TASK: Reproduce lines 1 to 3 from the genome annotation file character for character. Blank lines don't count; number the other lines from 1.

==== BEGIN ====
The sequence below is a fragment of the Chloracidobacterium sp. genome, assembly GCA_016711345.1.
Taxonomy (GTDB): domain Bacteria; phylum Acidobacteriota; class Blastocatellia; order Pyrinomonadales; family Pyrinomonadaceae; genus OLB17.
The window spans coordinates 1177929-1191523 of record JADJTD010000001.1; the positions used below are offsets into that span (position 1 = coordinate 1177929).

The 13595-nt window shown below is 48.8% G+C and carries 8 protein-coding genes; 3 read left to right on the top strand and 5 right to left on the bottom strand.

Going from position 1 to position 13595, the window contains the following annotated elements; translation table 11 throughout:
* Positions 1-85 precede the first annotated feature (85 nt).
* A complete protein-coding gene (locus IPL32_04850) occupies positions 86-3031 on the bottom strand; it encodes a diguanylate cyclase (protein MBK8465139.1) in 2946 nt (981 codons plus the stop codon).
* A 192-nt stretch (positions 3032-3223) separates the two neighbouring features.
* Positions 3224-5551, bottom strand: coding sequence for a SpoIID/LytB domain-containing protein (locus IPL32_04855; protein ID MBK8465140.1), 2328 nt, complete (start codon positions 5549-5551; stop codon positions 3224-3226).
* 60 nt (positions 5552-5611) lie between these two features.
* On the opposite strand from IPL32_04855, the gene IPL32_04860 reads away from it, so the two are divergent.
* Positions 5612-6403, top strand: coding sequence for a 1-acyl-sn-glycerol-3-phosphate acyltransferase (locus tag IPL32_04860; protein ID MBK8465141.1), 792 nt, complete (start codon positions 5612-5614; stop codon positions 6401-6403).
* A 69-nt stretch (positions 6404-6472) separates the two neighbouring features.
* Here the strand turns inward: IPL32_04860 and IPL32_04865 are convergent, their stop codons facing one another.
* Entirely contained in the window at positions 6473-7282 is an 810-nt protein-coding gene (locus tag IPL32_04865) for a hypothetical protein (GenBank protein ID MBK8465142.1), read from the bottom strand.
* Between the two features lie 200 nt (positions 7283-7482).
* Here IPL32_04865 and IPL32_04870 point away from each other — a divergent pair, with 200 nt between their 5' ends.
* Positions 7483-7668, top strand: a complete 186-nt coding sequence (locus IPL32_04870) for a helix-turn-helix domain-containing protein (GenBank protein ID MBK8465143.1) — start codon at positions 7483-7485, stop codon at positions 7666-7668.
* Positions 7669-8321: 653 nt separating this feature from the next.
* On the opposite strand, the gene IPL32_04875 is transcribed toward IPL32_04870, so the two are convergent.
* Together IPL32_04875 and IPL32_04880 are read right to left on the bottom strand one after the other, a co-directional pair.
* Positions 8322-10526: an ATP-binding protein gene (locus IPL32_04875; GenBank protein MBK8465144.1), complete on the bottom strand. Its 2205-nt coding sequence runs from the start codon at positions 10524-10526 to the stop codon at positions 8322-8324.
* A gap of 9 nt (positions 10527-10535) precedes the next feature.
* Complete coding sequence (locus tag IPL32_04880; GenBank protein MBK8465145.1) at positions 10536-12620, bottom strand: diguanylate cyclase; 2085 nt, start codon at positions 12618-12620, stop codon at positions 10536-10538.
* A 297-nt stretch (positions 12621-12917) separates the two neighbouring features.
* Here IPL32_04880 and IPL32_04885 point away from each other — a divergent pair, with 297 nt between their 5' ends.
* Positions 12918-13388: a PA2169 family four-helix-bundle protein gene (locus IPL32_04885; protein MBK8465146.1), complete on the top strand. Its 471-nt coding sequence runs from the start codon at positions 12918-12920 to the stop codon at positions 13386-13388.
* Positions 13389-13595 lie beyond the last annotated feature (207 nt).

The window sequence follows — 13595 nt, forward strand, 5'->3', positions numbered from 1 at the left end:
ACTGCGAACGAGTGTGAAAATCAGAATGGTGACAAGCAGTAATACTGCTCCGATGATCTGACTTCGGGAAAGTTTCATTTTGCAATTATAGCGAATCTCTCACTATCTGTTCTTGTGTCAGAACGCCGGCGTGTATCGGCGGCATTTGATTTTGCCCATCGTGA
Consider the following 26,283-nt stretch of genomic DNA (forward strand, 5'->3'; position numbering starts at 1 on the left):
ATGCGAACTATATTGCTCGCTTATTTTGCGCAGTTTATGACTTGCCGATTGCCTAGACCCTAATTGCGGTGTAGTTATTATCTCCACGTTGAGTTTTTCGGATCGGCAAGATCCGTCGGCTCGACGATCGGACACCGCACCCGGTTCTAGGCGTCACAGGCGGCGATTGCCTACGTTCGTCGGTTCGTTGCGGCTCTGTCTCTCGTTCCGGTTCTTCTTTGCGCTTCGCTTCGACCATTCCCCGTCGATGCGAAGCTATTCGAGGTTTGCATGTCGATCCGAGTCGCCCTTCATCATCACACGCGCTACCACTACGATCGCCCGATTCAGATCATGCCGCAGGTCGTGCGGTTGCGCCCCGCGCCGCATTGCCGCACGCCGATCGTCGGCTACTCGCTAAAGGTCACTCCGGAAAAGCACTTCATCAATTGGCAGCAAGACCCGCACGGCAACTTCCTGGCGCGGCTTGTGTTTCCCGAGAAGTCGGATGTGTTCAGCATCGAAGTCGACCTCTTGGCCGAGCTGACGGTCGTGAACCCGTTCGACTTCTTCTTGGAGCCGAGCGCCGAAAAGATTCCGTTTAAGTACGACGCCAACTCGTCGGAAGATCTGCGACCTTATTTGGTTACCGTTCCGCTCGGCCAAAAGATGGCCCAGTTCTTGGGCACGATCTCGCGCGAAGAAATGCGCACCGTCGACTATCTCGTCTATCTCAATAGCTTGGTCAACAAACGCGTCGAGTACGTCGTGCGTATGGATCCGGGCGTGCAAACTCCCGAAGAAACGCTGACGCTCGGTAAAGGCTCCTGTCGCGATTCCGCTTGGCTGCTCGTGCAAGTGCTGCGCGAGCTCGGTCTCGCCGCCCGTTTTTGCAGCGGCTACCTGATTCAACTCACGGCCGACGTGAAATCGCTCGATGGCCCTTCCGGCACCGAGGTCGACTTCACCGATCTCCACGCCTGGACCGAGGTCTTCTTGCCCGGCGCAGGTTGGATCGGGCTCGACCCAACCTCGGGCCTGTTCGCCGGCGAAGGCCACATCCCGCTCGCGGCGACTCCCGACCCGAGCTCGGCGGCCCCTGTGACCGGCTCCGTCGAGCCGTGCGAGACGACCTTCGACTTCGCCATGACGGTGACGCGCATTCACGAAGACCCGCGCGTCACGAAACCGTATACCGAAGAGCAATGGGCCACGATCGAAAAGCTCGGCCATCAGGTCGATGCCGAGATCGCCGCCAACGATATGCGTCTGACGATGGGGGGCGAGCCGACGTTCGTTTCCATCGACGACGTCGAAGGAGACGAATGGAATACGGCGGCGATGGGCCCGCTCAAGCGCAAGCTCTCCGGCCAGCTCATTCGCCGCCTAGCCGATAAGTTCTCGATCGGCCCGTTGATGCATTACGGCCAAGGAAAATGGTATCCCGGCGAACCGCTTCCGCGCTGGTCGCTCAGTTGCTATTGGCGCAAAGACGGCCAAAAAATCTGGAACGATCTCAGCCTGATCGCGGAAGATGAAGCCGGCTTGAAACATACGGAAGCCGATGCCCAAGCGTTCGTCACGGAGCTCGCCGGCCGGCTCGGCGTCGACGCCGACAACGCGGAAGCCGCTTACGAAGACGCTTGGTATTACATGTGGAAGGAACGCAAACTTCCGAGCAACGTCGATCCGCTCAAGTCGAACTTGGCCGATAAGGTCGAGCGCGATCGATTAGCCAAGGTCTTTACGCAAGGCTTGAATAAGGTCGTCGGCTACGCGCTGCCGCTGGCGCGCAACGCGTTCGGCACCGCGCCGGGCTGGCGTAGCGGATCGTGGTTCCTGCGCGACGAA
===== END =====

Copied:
The sequence below is a fragment of the Chloracidobacterium sp. genome, assembly GCA_016711345.1.
Taxonomy (GTDB): domain Bacteria; phylum Acidobacteriota; class Blastocatellia; order Pyrinomonadales; family Pyrinomonadaceae; genus OLB17.
The window spans coordinates 1177929-1191523 of record JADJTD010000001.1; the positions used below are offsets into that span (position 1 = coordinate 1177929).